Workplace violence is a sensitive topic crucial to be openly discussed, and I respect your courage to share your experience with facing aggression at your job. The abuse is illegal and must not exist in a healthcare facility’s environment; however, the cases frequently appear and develop legal and ethical tensions. You correctly identified that “workplace violence is an aggression when staff is intimidated or attacked in the circumstances related to their work, involving an explicit or implicit challenge to their safety, well-being or health.” Indeed, the threat to the healthcare providers’ security can occur due to their colleagues’ or patients’ actions; thus, every employee must be protected legally. The current challenge in developing and establishing policies is that violent acts of colleagues and clients are lawfully distinct and require different investigations (Gooch, 2018). Patients are more protected by law and have more defense options in a court as they can relate to ethical considerations such as autonomy and non-maleficence.
Your experience of working in a psychiatric hospital is a significant foundation to explore an ethical aspect of workplace violence. As healthcare providers, the employees must act within beneficence and justice for the patients; however, the aggression towards them might break the rules. Indeed, the cases where self-protection becomes a priority, a moral aspect of taking care of the deviant client might be disregarded (Dermenchyan, 2018). It is a profound practice for your facility to have security guards and techniques to maintain the patients’ calm because it helps you avoid aggression ethically. You also provided valuable insight into the violence’s consequences for the healthcare workers by mentioning how psychological and emotional outcomes impact practitioners’ capabilities. Today, it is critical to increase healthcare providers’ legal and ethical safety measures because the COVID-19 pandemic became additional massive stress for most organizations, and the conflicts’ incidence increased.
Nursing practitioners must provide patients with safe healthcare services and act with consideration of ethical aspects such as beneficence, non-maleficence, and justice. These conditions are challenging to maintain when the workers operate in an insecure or violent environment; thus, the workplace policies must primarily address the employees’ protection (Vento et al., 2020). I agree with your statement that practitioners’ performance impacts the quality of care, and their safety must be prioritized rather than the patients’. You also mentioned that “when nurse staffing is not appropriate medical errors and emotional fatigue may arise.” Furthermore, the policies must provide sufficient legal protection for employees in workplace violence cases involving their colleagues, executives, or patients. You made a valuable conclusion that the law must develop and support the appropriate responses to different situations.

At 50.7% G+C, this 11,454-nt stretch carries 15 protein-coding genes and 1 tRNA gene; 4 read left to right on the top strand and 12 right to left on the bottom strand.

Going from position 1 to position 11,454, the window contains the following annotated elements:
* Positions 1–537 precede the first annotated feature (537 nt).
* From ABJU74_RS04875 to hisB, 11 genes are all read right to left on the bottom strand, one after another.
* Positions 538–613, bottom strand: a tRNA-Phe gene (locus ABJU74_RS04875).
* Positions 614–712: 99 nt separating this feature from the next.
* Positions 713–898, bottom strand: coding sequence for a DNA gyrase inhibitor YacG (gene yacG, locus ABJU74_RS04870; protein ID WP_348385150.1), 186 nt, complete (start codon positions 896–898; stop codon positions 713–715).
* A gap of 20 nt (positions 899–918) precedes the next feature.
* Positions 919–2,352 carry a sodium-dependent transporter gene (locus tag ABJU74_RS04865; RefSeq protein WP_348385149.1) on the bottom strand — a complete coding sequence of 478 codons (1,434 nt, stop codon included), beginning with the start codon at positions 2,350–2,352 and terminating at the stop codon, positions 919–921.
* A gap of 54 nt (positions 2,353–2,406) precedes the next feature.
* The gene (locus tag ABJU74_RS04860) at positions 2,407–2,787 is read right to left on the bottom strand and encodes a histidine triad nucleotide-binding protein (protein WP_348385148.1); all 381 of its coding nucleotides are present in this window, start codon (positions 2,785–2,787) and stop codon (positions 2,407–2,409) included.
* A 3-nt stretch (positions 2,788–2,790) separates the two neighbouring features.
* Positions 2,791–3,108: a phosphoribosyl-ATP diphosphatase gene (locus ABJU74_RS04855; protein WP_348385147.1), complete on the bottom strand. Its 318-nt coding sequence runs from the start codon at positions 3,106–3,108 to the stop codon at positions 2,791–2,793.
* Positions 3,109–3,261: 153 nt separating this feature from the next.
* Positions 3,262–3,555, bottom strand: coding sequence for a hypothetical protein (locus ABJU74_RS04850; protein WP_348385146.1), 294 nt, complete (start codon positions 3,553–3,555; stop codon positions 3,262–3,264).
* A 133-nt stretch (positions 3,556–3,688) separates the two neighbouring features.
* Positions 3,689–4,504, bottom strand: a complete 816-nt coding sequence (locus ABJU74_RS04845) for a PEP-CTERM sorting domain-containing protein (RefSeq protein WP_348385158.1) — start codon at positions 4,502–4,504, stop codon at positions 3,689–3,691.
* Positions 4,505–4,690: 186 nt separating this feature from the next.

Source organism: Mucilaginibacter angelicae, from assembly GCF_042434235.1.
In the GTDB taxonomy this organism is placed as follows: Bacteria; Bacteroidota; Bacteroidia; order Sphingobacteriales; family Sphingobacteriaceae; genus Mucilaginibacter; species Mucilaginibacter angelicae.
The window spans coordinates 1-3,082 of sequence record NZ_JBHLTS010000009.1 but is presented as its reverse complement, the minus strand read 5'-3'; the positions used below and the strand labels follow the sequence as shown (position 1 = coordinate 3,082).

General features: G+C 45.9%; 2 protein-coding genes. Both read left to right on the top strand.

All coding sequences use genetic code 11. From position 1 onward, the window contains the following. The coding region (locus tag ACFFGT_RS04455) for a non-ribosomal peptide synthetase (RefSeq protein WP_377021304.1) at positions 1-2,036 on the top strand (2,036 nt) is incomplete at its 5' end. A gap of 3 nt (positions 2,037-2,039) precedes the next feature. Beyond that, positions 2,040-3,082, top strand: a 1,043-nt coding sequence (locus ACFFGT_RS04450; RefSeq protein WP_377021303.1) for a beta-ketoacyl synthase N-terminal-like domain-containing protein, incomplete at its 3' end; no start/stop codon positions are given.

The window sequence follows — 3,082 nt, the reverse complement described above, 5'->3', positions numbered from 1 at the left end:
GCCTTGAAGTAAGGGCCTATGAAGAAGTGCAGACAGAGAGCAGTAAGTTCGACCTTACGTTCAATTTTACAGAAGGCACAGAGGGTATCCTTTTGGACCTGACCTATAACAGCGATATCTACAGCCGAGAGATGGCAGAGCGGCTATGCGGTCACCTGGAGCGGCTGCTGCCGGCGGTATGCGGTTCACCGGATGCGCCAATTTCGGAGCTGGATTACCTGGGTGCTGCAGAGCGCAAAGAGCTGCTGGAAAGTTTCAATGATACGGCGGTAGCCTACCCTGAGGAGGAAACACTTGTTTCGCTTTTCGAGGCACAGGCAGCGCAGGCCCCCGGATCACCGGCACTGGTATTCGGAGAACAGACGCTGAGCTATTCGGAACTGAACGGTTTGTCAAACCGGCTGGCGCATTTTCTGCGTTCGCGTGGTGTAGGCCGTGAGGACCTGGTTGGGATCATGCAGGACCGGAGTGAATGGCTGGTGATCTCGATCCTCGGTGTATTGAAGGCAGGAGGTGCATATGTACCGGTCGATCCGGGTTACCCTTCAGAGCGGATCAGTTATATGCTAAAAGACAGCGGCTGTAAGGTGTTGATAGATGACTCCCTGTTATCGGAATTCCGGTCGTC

Moreover, if workplace violence occurs in a facility and disrupts its staff’s performance, the quality of their services lowers and creates a threat for the patients. Such consequences are ethically incorrect because they are against the client’s beneficence and might result in harmful patient outcomes (Pien et al., 2019). You correctly mentioned that a facility’s schedule, staffing, and other operations must be developed with consideration of “acuity of patients to assist in the prevention of medical errors and emotional fatigue.” The strategy is effective for all types of healthcare organizations to help them avoid ethical and legal conflicts and decrease the risks of workplace violence. Lastly, each practitioner must be informed about the resources, communities, and policymakers to reach in the cases of doubtful situations. Having a lawyer who works with a facility and consults about workplace violence is beneficial for all employees and patient outcomes.
Dermenchyan, A. (2018). Addressing workplace violence. Critical Care Nurse, 38(2), 81-82. Web.
Gooch, P. (2018). Hospital workplace violence prevention in California: New regulations. Workplace Health & Safety, 66(3), 115-119. Web.
Pien, L. C., Cheng, Y., & Cheng, W. J. (2019). Psychosocial safety climate, workplace violence and self‐rated health: A multi‐level study among hospital nurses. Journal Of Nursing Management, 27(3), 584-591. Web.
Vento, S., Cainelli, F., & Vallone, A. (2020). Violence against healthcare workers: A worldwide phenomenon with serious consequences. Frontiers In Public Health, 8, 541. Web.